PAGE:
1. The encounter attachment was used as a way to move back to the encounter(s) a provider managed during the queue session. This can be rethought and find appropriate use or design. It is also important to note that it is not mandatory.

  2. On The status, I agree. During the design and development, this is one where we had lots of discussions with @dkayiwa a suggestion he offered for it to be as an enum. This can be free text to allow for more options.

  3. About Priority that can be changed.

@ibacher do you mind creating the needed changes as tickets here

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@aojwang This is the backbone for the POC implementation in UgandaEMR.

Glad to do so! I’ve got a few other questions too. I can keep asking them here or maybe we could arrange a quick call to demo what this looks like?

  1. What’s the difference between “picked” and “completed”?
  2. What’s getting stored in visit_number? (it’s a little odd that it’s a string)

One thought that occurs to me is that maybe we can better capture things if we add a new class to the domain, so, e.g., we have a PatientQueue to record the patient being in the queue and then one or more PatientQueueStates attached to the PatientQueue where we could track, e.g., how long has this patient been in this state? (I’m hoping that’s a good way of genericizing “picked” and “completed”).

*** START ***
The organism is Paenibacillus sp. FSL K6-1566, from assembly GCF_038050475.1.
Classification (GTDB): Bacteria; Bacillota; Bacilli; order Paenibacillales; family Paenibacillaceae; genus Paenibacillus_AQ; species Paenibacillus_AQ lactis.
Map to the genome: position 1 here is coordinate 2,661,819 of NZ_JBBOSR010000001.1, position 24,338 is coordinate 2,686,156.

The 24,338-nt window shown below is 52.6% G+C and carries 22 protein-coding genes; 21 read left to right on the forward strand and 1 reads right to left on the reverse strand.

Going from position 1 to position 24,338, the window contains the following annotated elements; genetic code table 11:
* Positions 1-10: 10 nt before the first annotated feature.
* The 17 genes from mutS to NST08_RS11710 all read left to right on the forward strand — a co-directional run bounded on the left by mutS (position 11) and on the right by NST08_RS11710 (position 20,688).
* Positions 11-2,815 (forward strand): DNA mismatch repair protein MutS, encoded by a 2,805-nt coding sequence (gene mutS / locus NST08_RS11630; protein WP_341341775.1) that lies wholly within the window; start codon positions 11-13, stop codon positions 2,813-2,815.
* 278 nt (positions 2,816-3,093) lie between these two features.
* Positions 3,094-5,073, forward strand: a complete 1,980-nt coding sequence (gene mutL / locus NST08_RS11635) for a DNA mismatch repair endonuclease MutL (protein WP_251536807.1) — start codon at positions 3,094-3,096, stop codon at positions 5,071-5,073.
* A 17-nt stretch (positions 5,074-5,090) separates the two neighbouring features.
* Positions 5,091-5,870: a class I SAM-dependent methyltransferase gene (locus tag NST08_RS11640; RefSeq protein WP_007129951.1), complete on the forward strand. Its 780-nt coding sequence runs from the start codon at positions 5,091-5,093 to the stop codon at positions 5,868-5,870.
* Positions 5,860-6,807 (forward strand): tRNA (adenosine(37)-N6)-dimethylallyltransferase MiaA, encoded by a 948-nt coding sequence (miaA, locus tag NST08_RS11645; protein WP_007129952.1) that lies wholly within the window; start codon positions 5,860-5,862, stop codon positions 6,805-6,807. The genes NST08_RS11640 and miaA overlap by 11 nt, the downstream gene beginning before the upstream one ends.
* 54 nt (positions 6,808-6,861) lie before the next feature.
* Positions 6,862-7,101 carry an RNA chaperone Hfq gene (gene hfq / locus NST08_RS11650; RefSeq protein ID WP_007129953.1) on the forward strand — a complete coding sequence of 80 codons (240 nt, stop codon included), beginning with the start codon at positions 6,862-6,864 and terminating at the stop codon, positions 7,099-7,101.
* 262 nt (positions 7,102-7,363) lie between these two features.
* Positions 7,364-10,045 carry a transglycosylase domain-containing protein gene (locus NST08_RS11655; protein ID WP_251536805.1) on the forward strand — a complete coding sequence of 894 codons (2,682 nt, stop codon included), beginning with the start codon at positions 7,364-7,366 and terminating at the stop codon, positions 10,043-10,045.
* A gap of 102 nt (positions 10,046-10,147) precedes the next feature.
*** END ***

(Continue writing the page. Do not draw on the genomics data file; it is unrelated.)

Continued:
@jdick I seem to recall some talk about capturing notes on patients waiting in the queue. Did that make it to the final design? If so, are these notes something that should become part of the clinical record (and so stored as a obs or similar) or can they just be attached to the queue record (and so be a bit more ephemeral)?

I think a helpful start (as suggested by Ian and Antony) is to do a design session with Ciaran as well as the Uganda team. We are floating the idea of working on improvements to this module during the openmrs conference hackathon (if there’s interest from the community). Perhaps, we could schedule such a session this Friday to help kickoff the hackathon.

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Here is the piece of code that generates the visit number. It’s a combination of date, location(first 3 characters), and next number in the queue e.g 02-12-2021-MTR-002. The documentation here is a little off.

  1. When a patient is in session with a clinician you want to block them off but not regard them as completed. So that’s when the picked comes in
  2. The visit_number is an identification for the patient on that day. when they get to check-in. The logic makes sure that one is only offered for a patient on a given day when they are at a health care facility.